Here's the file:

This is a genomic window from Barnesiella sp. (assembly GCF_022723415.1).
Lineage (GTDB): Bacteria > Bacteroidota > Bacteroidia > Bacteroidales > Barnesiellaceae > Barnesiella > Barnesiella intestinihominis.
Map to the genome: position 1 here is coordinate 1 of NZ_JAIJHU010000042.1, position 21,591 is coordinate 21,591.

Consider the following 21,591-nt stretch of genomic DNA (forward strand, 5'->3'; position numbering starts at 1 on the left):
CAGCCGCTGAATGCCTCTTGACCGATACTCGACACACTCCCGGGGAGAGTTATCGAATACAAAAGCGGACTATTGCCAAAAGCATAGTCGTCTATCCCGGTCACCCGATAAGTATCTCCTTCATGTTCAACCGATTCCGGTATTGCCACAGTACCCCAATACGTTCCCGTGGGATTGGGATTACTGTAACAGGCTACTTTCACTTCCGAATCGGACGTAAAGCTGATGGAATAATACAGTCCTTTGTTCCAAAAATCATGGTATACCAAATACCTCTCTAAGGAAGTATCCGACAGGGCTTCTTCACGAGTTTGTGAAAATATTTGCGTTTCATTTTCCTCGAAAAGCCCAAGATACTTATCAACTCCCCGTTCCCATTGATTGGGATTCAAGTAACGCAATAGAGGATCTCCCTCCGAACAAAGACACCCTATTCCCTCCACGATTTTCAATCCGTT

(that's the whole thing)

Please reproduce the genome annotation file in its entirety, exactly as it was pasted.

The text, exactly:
This is a genomic window from Barnesiella sp. (assembly GCF_022723415.1).
Lineage (GTDB): Bacteria > Bacteroidota > Bacteroidia > Bacteroidales > Barnesiellaceae > Barnesiella > Barnesiella intestinihominis.
Map to the genome: position 1 here is coordinate 1 of NZ_JAIJHU010000042.1, position 21,591 is coordinate 21,591.

Consider the following 21,591-nt stretch of genomic DNA (forward strand, 5'->3'; position numbering starts at 1 on the left):
CAGCCGCTGAATGCCTCTTGACCGATACTCGACACACTCCCGGGGAGAGTTATCGAATACAAAAGCGGACTATTGCCAAAAGCATAGTCGTCTATCCCGGTCACCCGATAAGTATCTCCTTCATGTTCAACCGATTCCGGTATTGCCACAGTACCCCAATACGTTCCCGTGGGATTGGGATTACTGTAACAGGCTACTTTCACTTCCGAATCGGACGTAAAGCTGATGGAATAATACAGTCCTTTGTTCCAAAAATCATGGTATACCAAATACCTCTCTAAGGAAGTATCCGACAGGGCTTCTTCACGAGTTTGTGAAAATATTTGCGTTTCATTTTCCTCGAAAAGCCCAAGATACTTATCAACTCCCCGTTCCCATTGATTGGGATTCAAGTAACGCAATAGAGGATCTCCCTCCGAACAAAGACACCCTATTCCCTCCACGATTTTCAATCCGTT